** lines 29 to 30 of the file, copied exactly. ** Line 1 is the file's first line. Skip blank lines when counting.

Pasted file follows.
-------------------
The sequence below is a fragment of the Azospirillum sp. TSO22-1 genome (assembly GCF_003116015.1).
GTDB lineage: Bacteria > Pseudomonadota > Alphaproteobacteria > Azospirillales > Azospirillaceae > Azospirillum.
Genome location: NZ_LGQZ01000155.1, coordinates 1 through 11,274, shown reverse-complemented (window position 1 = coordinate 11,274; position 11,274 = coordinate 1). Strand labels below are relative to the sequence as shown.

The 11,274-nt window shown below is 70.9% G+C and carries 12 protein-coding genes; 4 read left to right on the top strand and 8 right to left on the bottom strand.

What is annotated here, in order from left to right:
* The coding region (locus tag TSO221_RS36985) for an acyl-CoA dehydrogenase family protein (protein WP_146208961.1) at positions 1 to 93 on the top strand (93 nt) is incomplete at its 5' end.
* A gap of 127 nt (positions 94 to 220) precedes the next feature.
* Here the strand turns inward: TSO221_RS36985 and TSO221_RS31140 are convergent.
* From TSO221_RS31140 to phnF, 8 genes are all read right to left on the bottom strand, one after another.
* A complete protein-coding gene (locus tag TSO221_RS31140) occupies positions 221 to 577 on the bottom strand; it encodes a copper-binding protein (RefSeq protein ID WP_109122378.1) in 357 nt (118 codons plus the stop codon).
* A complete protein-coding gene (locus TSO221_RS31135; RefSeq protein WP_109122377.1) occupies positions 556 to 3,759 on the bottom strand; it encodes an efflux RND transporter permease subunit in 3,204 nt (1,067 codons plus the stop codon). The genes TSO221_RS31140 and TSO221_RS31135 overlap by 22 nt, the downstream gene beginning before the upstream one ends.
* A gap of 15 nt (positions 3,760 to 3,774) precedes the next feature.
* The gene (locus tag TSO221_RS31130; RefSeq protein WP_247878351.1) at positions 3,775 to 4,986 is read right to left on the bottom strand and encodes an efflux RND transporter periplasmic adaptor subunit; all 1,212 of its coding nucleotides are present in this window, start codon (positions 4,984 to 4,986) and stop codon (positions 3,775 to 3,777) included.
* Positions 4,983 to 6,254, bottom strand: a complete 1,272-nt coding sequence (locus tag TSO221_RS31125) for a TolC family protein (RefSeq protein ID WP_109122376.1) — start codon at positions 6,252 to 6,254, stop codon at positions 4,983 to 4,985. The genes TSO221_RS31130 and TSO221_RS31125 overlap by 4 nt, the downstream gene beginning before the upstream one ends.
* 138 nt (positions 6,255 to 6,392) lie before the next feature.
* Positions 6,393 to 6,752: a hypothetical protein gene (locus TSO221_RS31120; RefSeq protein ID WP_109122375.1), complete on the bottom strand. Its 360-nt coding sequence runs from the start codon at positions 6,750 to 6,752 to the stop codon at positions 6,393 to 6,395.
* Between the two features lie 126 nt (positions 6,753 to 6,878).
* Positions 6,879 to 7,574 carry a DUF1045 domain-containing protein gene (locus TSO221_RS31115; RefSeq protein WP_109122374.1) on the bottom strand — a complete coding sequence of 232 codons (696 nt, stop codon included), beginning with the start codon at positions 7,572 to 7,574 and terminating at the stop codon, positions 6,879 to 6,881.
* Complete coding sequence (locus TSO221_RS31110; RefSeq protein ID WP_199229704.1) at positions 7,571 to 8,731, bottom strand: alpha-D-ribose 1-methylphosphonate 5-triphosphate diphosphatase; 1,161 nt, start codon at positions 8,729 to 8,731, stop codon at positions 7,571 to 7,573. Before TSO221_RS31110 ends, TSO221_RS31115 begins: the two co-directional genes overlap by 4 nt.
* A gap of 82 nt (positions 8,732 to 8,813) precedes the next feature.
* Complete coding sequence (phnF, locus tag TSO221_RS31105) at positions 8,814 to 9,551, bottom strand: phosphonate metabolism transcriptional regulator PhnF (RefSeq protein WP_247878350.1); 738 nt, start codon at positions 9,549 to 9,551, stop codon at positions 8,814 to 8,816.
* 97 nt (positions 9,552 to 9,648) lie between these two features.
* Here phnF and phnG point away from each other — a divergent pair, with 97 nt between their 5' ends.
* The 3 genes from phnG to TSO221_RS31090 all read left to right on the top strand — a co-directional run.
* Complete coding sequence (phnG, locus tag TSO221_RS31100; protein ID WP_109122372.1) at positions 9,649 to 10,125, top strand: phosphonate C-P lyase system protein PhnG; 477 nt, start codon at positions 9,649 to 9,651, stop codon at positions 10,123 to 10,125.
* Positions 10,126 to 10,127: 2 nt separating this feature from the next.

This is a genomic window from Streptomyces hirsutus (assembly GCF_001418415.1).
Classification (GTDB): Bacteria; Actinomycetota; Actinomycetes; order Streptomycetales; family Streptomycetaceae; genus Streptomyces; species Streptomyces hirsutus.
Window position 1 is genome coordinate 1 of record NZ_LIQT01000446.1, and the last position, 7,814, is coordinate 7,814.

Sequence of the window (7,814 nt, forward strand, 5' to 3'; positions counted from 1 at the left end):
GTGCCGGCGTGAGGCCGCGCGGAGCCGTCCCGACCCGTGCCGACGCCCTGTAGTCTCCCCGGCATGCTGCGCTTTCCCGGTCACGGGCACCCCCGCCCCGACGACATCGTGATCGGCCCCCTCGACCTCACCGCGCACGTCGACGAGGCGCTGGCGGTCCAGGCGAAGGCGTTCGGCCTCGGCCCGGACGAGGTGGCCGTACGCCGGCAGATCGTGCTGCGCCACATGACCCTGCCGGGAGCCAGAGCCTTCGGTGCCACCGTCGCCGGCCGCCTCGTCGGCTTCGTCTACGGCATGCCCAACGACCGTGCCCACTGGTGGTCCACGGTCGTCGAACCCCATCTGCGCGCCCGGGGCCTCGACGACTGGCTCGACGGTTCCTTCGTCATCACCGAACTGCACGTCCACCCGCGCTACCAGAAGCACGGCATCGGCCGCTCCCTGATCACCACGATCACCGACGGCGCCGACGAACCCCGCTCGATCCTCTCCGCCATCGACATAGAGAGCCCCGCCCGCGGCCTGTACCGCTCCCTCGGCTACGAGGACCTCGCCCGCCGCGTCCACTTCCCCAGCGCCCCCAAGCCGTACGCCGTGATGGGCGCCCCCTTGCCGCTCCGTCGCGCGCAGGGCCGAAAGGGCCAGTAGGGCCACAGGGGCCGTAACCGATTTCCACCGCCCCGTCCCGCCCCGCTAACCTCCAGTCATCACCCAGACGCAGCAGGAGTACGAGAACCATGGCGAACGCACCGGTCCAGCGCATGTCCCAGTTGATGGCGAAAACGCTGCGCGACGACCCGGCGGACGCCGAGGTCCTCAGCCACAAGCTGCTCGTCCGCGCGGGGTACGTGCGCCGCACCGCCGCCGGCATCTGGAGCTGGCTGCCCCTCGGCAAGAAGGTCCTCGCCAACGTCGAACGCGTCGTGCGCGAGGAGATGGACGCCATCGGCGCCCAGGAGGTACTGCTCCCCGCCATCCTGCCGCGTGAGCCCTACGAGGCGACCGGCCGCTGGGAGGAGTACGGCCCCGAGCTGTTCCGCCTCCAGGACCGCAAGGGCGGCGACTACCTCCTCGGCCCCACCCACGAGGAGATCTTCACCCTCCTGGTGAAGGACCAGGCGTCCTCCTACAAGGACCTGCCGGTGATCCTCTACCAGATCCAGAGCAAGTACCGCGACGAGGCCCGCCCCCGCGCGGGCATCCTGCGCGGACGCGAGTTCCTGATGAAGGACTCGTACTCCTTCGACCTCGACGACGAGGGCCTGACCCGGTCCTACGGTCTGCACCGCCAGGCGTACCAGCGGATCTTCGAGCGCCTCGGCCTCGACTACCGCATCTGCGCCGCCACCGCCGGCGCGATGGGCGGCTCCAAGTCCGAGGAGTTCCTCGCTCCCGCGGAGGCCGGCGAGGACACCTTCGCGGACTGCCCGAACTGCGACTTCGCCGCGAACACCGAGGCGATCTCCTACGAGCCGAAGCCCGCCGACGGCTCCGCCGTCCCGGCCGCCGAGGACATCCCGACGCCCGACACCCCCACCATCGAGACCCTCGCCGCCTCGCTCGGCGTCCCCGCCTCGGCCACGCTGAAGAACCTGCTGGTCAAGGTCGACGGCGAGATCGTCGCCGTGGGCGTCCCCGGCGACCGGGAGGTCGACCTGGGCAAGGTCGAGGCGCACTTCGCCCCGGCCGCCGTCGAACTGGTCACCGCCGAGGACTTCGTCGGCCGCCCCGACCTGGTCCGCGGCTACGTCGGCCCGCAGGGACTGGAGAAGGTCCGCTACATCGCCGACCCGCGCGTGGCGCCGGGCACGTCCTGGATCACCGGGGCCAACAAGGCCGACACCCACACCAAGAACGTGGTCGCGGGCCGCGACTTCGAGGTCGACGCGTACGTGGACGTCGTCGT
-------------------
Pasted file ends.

Window position 1 is genome coordinate 1 of record NZ_LIQT01000446.1, and the last position, 7,814, is coordinate 7,814.

Sequence of the window (7,814 nt, forward strand, 5' to 3'; positions counted from 1 at the left end):